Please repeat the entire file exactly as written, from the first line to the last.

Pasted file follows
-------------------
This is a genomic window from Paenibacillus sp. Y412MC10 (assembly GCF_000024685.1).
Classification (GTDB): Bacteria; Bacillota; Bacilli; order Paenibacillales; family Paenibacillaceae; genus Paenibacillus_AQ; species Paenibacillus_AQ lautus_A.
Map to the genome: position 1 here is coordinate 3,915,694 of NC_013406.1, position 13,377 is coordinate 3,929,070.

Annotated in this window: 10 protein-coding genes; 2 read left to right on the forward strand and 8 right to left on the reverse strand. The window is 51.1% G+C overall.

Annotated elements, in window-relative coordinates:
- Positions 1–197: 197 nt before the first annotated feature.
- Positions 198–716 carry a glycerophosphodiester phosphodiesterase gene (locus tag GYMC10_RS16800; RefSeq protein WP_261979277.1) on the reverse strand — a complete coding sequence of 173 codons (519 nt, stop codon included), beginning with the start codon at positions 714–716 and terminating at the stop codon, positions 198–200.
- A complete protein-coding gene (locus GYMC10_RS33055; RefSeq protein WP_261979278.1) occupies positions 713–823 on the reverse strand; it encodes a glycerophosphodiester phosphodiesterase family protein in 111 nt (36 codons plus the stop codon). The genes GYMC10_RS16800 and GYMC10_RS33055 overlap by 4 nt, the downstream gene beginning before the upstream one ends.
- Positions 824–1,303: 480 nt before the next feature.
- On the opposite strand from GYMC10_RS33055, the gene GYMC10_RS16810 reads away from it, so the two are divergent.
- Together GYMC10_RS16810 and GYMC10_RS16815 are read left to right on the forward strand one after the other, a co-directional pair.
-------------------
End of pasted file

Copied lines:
This is a genomic window from Paenibacillus sp. Y412MC10 (assembly GCF_000024685.1).
Classification (GTDB): Bacteria; Bacillota; Bacilli; order Paenibacillales; family Paenibacillaceae; genus Paenibacillus_AQ; species Paenibacillus_AQ lautus_A.
Map to the genome: position 1 here is coordinate 3,915,694 of NC_013406.1, position 13,377 is coordinate 3,929,070.

Annotated in this window: 10 protein-coding genes; 2 read left to right on the forward strand and 8 right to left on the reverse strand. The window is 51.1% G+C overall.

Annotated elements, in window-relative coordinates:
- Positions 1–197: 197 nt before the first annotated feature.
- Positions 198–716 carry a glycerophosphodiester phosphodiesterase gene (locus tag GYMC10_RS16800; RefSeq protein WP_261979277.1) on the reverse strand — a complete coding sequence of 173 codons (519 nt, stop codon included), beginning with the start codon at positions 714–716 and terminating at the stop codon, positions 198–200.
- A complete protein-coding gene (locus GYMC10_RS33055; RefSeq protein WP_261979278.1) occupies positions 713–823 on the reverse strand; it encodes a glycerophosphodiester phosphodiesterase family protein in 111 nt (36 codons plus the stop codon). The genes GYMC10_RS16800 and GYMC10_RS33055 overlap by 4 nt, the downstream gene beginning before the upstream one ends.
- Positions 824–1,303: 480 nt before the next feature.
- On the opposite strand from GYMC10_RS33055, the gene GYMC10_RS16810 reads away from it, so the two are divergent.
- Together GYMC10_RS16810 and GYMC10_RS16815 are read left to right on the forward strand one after the other, a co-directional pair.